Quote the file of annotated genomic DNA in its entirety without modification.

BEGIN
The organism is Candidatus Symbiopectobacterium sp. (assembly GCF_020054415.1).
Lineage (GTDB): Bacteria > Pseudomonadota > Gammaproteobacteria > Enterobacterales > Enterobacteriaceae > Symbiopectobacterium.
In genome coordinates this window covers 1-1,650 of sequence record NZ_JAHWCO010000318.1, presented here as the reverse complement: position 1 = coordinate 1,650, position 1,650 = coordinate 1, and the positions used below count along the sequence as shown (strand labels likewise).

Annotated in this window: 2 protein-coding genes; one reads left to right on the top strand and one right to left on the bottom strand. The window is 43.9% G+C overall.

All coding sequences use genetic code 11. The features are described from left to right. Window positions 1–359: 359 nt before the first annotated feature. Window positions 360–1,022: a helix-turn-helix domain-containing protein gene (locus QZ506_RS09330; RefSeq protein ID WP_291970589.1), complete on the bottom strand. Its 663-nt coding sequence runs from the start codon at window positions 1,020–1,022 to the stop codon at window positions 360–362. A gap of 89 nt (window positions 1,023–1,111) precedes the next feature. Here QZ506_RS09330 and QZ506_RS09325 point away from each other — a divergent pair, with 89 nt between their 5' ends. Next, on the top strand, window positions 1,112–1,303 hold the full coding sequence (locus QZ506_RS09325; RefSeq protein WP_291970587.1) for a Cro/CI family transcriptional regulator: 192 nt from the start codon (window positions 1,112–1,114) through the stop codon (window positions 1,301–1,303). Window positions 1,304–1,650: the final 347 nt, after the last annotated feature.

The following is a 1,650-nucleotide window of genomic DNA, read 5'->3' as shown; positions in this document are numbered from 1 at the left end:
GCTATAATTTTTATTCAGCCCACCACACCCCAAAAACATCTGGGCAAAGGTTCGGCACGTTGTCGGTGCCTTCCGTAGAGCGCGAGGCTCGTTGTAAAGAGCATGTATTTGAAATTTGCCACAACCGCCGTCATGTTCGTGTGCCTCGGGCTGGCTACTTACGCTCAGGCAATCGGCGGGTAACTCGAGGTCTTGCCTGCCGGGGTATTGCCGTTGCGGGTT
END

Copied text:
The organism is Candidatus Symbiopectobacterium sp. (assembly GCF_020054415.1).
Lineage (GTDB): Bacteria > Pseudomonadota > Gammaproteobacteria > Enterobacterales > Enterobacteriaceae > Symbiopectobacterium.
In genome coordinates this window covers 1-1,650 of sequence record NZ_JAHWCO010000318.1, presented here as the reverse complement: position 1 = coordinate 1,650, position 1,650 = coordinate 1, and the positions used below count along the sequence as shown (strand labels likewise).

Annotated in this window: 2 protein-coding genes; one reads left to right on the top strand and one right to left on the bottom strand. The window is 43.9% G+C overall.

All coding sequences use genetic code 11. The features are described from left to right. Window positions 1–359: 359 nt before the first annotated feature. Window positions 360–1,022: a helix-turn-helix domain-containing protein gene (locus QZ506_RS09330; RefSeq protein ID WP_291970589.1), complete on the bottom strand. Its 663-nt coding sequence runs from the start codon at window positions 1,020–1,022 to the stop codon at window positions 360–362. A gap of 89 nt (window positions 1,023–1,111) precedes the next feature. Here QZ506_RS09330 and QZ506_RS09325 point away from each other — a divergent pair, with 89 nt between their 5' ends. Next, on the top strand, window positions 1,112–1,303 hold the full coding sequence (locus QZ506_RS09325; RefSeq protein WP_291970587.1) for a Cro/CI family transcriptional regulator: 192 nt from the start codon (window positions 1,112–1,114) through the stop codon (window positions 1,301–1,303). Window positions 1,304–1,650: the final 347 nt, after the last annotated feature.

The following is a 1,650-nucleotide window of genomic DNA, read 5'->3' as shown; positions in this document are numbered from 1 at the left end:
GCTATAATTTTTATTCAGCCCACCACACCCCAAAAACATCTGGGCAAAGGTTCGGCACGTTGTCGGTGCCTTCCGTAGAGCGCGAGGCTCGTTGTAAAGAGCATGTATTTGAAATTTGCCACAACCGCCGTCATGTTCGTGTGCCTCGGGCTGGCTACTTACGCTCAGGCAATCGGCGGGTAACTCGAGGTCTTGCCTGCCGGGGTATTGCCGTTGCGGGTT